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Erykah Badu, Shelley Duvall, ‘Brewster McCloud’ to be honored at Texas Film Awards

Joe Gross
Shelley Duvall in "Brewster McCloud." Duvall and the movie will be honored this year at the Texas Film Awards. [Contributed by Austin Film Society]

More stars are set to lauded at the Texas Film Awards next month.

Austin Film Society will induct Shelley Duvall into the Texas Film Hall of Fame, and Grammy Award-winning singer-songwriter, producer and performer Erykah Badu will receive the soundtrack award, the film society announced last week.

Both will be honored on March 12 at the Texas Film Awards’ 20th anniversary celebration.

In addition, AFS will honor Robert Altman’s 1970 film “Brewster McCloud” with the “Star of Texas Award,” which will be accepted by two of the film’s stars, Duvall and Michael Murphy.

Written and directed by Altman, “Brewster McCloud” was shot on location in and around Houston and stars Bud Cort as a weird kid living in the Houston Astrodome and trying to build a pair of wings. (Which is to say, Hollywood in the 1970s was wild, folks.)

On March 11, AFS will host a special screening of “Brewster McCloud” with Duvall and Murphy in attendance at the AFS Cinema.

Related: ‘Unbelievable’ star Kaitlyn Dever, Parker Posey coming to Texas Film Awards 2020

Tickets will go on sale to AFS members on Feb. 20 and to the general public Feb. 21.

Both actors were Altman regulars. Murphy, an appealing screen presence even when playing morally dicey people, appeared in more Altman movies (including “MASH,” “Nashville,” “Kansas City” and “Tanner ’88”) than any other actor in the director's storied ensembles.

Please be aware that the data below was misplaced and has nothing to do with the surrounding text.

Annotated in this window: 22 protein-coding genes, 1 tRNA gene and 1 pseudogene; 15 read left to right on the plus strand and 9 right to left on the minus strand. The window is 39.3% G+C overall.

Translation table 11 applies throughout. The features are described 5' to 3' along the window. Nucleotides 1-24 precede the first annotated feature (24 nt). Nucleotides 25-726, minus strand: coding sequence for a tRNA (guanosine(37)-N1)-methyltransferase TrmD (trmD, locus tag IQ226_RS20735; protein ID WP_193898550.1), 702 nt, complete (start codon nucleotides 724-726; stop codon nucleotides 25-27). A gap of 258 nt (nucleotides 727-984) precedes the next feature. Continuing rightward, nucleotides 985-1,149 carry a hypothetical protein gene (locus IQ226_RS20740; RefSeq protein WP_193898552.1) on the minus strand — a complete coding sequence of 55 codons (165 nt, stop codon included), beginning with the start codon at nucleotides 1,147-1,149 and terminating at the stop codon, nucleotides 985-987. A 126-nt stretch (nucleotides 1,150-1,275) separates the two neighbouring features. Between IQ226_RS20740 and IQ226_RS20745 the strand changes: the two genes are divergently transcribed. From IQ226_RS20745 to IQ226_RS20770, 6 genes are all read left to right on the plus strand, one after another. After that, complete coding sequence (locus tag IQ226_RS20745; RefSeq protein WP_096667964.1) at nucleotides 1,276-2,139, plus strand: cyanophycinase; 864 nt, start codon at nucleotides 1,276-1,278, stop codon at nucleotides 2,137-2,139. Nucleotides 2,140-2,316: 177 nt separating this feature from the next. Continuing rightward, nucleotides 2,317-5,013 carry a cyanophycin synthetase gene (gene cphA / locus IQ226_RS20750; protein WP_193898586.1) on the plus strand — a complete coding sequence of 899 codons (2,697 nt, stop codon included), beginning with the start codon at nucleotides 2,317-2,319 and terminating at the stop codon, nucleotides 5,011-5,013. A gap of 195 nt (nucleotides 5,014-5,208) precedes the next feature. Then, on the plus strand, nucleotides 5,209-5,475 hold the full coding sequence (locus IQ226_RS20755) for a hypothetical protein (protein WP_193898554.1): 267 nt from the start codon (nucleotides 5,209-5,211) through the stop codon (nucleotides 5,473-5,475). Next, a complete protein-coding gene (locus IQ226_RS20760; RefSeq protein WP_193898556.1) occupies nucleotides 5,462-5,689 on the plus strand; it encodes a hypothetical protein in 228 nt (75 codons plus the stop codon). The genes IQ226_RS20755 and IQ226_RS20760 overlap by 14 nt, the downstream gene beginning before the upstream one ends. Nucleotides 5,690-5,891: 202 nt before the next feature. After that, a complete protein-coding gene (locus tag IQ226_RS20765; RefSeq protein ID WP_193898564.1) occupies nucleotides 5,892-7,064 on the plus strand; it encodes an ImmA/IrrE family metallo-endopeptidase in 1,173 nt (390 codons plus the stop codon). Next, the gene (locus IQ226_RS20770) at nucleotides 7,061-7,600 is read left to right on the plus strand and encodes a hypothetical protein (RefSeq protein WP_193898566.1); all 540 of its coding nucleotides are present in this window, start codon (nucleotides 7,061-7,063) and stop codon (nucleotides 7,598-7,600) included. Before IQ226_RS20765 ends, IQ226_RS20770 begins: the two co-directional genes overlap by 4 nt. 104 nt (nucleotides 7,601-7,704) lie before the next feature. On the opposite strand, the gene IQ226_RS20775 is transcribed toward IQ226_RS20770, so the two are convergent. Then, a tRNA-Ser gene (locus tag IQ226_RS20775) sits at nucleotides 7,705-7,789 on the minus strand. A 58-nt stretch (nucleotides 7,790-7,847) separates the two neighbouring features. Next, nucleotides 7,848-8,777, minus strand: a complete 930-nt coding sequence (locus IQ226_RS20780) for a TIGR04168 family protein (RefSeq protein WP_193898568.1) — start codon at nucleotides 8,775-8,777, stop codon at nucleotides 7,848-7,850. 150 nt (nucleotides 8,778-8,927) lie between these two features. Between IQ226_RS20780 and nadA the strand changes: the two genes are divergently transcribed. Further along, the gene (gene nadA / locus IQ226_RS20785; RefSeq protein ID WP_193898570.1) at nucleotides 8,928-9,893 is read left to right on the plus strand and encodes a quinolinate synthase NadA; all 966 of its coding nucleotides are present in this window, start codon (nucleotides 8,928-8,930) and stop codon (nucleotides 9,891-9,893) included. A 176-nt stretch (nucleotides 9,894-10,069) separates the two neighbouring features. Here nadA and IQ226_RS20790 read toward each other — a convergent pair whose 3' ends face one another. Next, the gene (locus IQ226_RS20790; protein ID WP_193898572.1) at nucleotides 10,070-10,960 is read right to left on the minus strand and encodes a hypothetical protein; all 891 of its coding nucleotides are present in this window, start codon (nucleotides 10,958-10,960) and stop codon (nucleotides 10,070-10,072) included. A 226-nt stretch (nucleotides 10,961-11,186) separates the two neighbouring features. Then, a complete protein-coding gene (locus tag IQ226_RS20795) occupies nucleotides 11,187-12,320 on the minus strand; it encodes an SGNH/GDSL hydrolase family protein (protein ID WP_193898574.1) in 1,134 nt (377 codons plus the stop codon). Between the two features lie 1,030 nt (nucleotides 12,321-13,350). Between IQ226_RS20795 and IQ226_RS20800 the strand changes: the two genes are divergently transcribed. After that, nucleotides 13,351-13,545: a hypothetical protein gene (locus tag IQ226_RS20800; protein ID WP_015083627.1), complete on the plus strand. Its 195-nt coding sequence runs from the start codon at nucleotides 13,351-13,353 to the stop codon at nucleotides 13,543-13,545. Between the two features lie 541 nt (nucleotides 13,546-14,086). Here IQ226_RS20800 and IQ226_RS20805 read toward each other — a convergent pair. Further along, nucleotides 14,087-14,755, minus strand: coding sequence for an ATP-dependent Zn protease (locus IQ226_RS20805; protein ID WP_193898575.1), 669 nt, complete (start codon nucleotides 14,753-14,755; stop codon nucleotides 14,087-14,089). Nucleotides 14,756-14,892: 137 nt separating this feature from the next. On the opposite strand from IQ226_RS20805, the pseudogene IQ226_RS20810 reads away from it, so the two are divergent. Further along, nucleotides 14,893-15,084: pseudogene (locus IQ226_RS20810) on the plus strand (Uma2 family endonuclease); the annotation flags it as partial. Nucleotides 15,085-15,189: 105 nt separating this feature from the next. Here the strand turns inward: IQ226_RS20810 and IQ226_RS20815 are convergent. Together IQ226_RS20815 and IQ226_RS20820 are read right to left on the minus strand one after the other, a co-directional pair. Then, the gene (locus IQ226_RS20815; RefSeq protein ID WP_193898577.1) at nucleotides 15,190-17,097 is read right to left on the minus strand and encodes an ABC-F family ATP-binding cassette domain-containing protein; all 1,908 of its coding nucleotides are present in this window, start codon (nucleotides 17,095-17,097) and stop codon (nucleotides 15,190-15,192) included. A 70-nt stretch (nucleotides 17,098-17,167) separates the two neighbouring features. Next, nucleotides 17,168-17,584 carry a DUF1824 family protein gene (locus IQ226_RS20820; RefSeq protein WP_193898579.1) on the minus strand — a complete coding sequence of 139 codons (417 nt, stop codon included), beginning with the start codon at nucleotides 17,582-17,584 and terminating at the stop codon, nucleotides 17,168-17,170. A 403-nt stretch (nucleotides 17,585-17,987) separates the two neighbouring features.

Altman “discovered” Duvall in Houston to star in “McCloud”; she was not an actress previously. The film also starred Stacey Keach and Sally Kellerman.

Duvall went onto appear is some of Altman’s most visionary movies (like “3 Women” — for which she won Cannes Film Festival’s best actress award and a Los Angeles Film Critics Association Award — “McCabe & Mrs. Miller” and “Nashville”) and one of his oddest (“Popeye” really does have to be seen to be believed).

Duvall’s most famous role was as the rather put-upon Mrs. Jack Torrance in “The Shining,” an experience that looked no fun at all. She has appeared in films by Tim Burton, Terry Gilliam, Woody Allen and Jane Campion. Duvall also was a presence in children’s programming throughout the 1980s via “Faerie Tale Theatre,” “Mother Goose Rock ’N’ Rhyme” and other series which she wrote, produced and directed. Duvall has been retired since 2002.

Dallas native Badu is one of the most important soul artists of her generation. Readers will recall her excellent debut “Badizm” (1997), her still-bananas-good 2000 album “Mama’s Gun” (which turns 20 in November thanks to the inexorable march of time) and the high weirdness of “New Amerykah Part One: 4th World War” and “New Amerykah Part Two: Return Of The Ankh.”

She also has appeared in such movies as “What Men Want,” “The Cider House Rules,” “Blues Brothers 2000” and “House of D.” Her songs have been in a whole mess of movies.

AFS recently announced they also will honor actress Kaitlyn Dever (“Booksmart,” “Unbelievable,” “Justified”) with the rising star award at this year’s ceremony. Parker Posey will serve as master of ceremonies and Grammy Award-winner Adrian Quesada will take the stage as music director and also perform during the event.